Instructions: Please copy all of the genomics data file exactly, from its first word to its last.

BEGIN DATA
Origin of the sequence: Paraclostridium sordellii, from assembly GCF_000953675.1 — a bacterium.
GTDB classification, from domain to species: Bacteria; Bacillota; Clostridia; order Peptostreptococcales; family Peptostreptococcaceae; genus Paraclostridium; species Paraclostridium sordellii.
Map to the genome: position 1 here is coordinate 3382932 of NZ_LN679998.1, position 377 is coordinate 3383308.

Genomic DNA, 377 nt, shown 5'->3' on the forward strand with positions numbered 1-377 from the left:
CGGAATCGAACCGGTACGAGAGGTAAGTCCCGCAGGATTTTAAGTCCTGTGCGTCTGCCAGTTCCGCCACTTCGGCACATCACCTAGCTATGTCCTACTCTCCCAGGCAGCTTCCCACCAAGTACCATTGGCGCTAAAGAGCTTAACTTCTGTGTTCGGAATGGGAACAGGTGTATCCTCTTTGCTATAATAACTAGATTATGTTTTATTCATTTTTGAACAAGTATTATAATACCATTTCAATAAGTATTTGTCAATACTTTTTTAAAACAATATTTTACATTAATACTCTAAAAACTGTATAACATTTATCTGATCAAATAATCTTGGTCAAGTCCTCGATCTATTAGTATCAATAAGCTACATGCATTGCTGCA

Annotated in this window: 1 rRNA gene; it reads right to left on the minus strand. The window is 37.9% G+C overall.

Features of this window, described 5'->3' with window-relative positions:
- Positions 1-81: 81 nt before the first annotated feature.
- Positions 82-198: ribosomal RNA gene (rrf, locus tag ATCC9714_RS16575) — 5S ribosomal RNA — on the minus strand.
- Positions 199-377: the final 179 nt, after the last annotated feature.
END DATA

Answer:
Origin of the sequence: Paraclostridium sordellii, from assembly GCF_000953675.1 — a bacterium.
GTDB classification, from domain to species: Bacteria; Bacillota; Clostridia; order Peptostreptococcales; family Peptostreptococcaceae; genus Paraclostridium; species Paraclostridium sordellii.
Map to the genome: position 1 here is coordinate 3382932 of NZ_LN679998.1, position 377 is coordinate 3383308.

Genomic DNA, 377 nt, shown 5'->3' on the forward strand with positions numbered 1-377 from the left:
CGGAATCGAACCGGTACGAGAGGTAAGTCCCGCAGGATTTTAAGTCCTGTGCGTCTGCCAGTTCCGCCACTTCGGCACATCACCTAGCTATGTCCTACTCTCCCAGGCAGCTTCCCACCAAGTACCATTGGCGCTAAAGAGCTTAACTTCTGTGTTCGGAATGGGAACAGGTGTATCCTCTTTGCTATAATAACTAGATTATGTTTTATTCATTTTTGAACAAGTATTATAATACCATTTCAATAAGTATTTGTCAATACTTTTTTAAAACAATATTTTACATTAATACTCTAAAAACTGTATAACATTTATCTGATCAAATAATCTTGGTCAAGTCCTCGATCTATTAGTATCAATAAGCTACATGCATTGCTGCA

Annotated in this window: 1 rRNA gene; it reads right to left on the minus strand. The window is 37.9% G+C overall.

Features of this window, described 5'->3' with window-relative positions:
- Positions 1-81: 81 nt before the first annotated feature.
- Positions 82-198: ribosomal RNA gene (rrf, locus tag ATCC9714_RS16575) — 5S ribosomal RNA — on the minus strand.
- Positions 199-377: the final 179 nt, after the last annotated feature.